There’s been plenty of fretting in the CCTV industry about the cyber security levels of CCTV cameras. Do the same issues apply to some Internet-facing smart home devices and systems? Possibly – it all comes down to the configuration of communications paths and the level of integration applied between network devices and lightweight management controllers.
INTERNET of things is a concept much bandied about inside and outside the electronic security industry but when it comes to most professional security and smart home systems, things tend to be a closed shop. Networks of proprietary devices communicate via wireless, Z-Wave or Wi-Fi comms with a dedicated controller, which in turn communicates with remote smart devices and monitoring stations.
More complex home automation solutions integrating multiple domestic appliances throughout a home for centralised management are a different story. Such a system might incorporate light bulbs, air conditioners, blinds, thermostats, washing machines, irrigation systems and much more. For commercial applications, the demands will be greater still, as will the need for automation to manage the system. In such cases, consumers may want to wrangle all their devices with a single controller – it’s more likely to be a wee PC like Raspberry Pi, than an alarm panel controller. This said, MQTT is often present in smart home automation hubs.
While there are proprietary comms protocols abounding in the electronic security industry, in the wider world network comms is going to be some form of Message Queueing Telemetry Transport (MQTT) protocol. OpenStack, Open Geospatial Consortium Sensor, DeltaRail IECC Scalable, Adafruit, EVRYTHNG IoT, Amazon IoT, Home Assistant, Pimatic for Raspberry Pi, MS Azure IoT hub and more, all use MQTT for device communications.
What is it? Developed by Andy Stanford-Clark of IBM and Arlen Nipper of Cirrus Link on the back of the SCADA protocol back in 1999, Message Queuing Telemetry Transport is an ISO standard publish-subscribe-based messaging protocol which sits on top of the TCP/IP protocol and it designed to facilitate connection with remote locations when bandwidth and power are in very short supply, which is great for wireless-based home automation applications.
MQTT is a flexible protocol. The application layer runs on top of the TCP/IP network and covers BGP, DHCP, DNS, FTP, HTTP, IMAP, LDAP, MGCP, MQTT, NNTP, NTP, POP, ONC/RPC, RTP, RTSP, RIP, SIP, SMTP, SNMP, SSH Telnet, TLS/SSL, XMPP and more, the Transport layer is just as comprehensive and the Internet and Link layers are well catered for. And it’s compact. The smallest control message might only be 2 bytes in length (the header), though such messages can extend to 256MB.
Operationally, MQTT uses a hierarchy of topics to communicate and it manages this by firing a control message of data to a connected broker, which distributes the data to clients on the network subscribed to that topic. There’s an elegant simplicity to all this that’s just like an RSS feed. Because it was developed as a SCADA protocol, MQTT was created to manage short telemetry data messaging in off-line environments. MQTT has no standard and it can carry any payload you throw at it, publishing it to all subscribers.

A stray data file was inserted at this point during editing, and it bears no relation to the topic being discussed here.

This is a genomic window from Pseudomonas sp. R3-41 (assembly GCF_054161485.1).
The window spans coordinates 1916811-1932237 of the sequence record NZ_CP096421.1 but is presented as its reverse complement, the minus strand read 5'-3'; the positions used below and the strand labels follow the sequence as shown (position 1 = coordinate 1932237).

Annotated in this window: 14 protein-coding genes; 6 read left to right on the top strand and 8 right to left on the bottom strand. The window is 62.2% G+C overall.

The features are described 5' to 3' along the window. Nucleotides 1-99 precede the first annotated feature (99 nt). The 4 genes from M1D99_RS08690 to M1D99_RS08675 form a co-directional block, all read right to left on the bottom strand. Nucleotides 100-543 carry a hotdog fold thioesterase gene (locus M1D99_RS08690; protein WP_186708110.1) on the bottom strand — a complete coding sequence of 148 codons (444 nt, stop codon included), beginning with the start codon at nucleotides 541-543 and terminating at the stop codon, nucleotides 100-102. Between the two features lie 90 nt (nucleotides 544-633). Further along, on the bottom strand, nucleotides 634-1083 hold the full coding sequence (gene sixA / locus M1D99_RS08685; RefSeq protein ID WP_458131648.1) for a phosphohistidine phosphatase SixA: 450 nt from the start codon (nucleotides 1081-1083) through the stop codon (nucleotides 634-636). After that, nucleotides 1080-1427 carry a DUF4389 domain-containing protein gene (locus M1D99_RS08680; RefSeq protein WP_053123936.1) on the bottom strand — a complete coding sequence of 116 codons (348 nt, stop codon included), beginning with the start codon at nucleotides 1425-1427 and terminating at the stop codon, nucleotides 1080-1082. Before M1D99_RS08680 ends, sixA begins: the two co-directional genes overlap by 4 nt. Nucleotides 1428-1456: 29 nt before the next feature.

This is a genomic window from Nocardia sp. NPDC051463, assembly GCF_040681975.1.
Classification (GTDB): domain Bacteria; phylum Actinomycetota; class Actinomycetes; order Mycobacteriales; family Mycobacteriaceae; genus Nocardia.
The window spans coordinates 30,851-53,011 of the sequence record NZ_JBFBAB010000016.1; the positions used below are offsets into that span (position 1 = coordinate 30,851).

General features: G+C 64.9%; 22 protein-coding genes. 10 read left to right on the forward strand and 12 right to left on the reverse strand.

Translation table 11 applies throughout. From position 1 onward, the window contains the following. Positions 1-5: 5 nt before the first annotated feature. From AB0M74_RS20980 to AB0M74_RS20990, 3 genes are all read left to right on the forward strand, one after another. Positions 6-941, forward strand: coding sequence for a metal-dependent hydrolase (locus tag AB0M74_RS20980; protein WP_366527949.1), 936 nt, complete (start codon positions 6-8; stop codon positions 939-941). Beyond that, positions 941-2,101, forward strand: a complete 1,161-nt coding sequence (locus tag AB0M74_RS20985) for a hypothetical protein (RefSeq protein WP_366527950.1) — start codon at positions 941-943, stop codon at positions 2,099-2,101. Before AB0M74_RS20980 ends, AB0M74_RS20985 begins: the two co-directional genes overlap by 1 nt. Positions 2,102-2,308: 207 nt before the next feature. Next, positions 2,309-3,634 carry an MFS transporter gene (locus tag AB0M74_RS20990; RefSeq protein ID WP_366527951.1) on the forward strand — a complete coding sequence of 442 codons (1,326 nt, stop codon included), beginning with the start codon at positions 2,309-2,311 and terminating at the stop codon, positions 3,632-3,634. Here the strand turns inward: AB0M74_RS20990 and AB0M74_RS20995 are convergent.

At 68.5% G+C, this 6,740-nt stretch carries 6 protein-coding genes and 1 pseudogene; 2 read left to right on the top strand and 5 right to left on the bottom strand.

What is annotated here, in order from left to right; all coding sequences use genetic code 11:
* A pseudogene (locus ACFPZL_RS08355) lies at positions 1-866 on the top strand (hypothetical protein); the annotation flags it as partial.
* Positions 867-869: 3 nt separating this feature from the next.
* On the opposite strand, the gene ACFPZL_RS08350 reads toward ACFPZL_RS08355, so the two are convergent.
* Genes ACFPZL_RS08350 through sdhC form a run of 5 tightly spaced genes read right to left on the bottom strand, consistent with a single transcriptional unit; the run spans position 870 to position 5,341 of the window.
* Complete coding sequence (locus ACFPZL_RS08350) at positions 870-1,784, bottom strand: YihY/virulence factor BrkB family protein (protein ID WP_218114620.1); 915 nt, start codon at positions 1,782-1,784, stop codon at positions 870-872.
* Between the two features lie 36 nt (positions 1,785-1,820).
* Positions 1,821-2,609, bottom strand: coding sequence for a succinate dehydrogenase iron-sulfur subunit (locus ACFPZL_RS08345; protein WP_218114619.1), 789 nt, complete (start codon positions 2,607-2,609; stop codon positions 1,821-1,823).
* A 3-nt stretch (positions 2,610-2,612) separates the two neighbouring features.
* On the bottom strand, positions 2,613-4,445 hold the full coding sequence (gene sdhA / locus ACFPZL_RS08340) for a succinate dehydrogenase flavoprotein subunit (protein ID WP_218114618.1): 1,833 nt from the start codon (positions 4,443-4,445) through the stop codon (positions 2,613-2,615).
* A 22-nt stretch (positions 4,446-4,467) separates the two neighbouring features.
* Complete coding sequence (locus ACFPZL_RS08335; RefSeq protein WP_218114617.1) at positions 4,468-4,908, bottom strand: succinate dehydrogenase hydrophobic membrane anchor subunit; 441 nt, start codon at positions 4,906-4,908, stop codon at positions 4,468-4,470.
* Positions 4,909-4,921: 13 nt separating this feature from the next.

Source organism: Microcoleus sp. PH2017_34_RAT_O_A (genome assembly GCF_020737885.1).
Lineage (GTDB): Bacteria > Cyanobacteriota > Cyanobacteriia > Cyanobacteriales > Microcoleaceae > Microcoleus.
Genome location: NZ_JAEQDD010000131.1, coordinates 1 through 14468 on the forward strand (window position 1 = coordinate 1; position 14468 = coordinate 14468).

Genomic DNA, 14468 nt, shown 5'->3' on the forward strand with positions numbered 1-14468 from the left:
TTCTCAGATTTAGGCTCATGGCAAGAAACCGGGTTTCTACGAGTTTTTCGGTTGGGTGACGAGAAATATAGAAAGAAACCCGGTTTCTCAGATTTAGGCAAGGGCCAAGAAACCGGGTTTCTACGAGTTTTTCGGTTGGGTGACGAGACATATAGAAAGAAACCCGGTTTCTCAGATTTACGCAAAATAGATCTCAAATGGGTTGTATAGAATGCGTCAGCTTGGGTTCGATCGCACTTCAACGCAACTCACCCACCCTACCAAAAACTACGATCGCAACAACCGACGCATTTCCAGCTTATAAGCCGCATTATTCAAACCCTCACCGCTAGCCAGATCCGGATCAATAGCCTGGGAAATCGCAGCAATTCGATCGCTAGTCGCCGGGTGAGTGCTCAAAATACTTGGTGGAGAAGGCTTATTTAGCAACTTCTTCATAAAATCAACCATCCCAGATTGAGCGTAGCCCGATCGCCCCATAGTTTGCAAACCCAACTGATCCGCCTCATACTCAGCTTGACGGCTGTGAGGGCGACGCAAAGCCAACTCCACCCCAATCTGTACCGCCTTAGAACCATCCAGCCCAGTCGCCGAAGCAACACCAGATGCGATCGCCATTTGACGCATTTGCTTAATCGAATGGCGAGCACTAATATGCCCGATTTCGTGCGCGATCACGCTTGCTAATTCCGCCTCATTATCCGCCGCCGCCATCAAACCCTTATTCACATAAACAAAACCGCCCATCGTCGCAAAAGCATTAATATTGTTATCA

The publishing of a topic needs no information about subscribers, the subscribers need no information about publishers. Use of a topic to as a filtration system and file path via which to communicate with subscribers means a message gets delivered to the right subscribers. This means MQTT is great at bridging gaps between devices siloed by proprietary comms protocols – it forms a sort of auxiliary machine language – a mechanical Esperanto.
In standard trim, MQTT transmits connection credentials in plain text format – there’s no security or authentication applied – you need to use the TCP transport layer to incorporate end-to-end message protection. Alternatively, you could subscribe your devices to a something like the PubNub Network with MQTT for added security, additional functionality, as well as message storage and playback.
The security issues come into play with MQTT when it comes to configuration of a home automation system around a PC or a mini computer using server software like Mosquitto. If the server security config, such as access control, is muffed, then servers will be exposed on the Internet to basic searches uses programmes like Shodan and if a hacker gains access to the system then it’s not going to be complicated to gain access to the system and gather information on the state of the alarm system, the times residents come and go, as well as being able to deactivate or activate devices, such as sensors and door locks.
As mentioned, MQTT is often included in smart home hubs where it assists with the delivery of automation capabilities. The automation side of such systems resides onboard the hub and facilitates unification of devices, as well as providing a dashboard for the management of connected devices.
If MQTT is not included in the hub, it can be set up separately – in either case, it allows hubs to subscribe and publish messages about system state and operation, as well as to allow devices to communicate between each other to drive logic – for instance, if the soil sensor detects low threshold soil moisture, activate irrigation.
This capability represents the power of MQTT but also the fragility. A messaging protocol capable of driving system function needs to be thoughtfully configured if it is not to introduce vulnerability into a home automation solution if the server config is mishandled during the process of setup.
Part 2 of The IoT of MQTT next month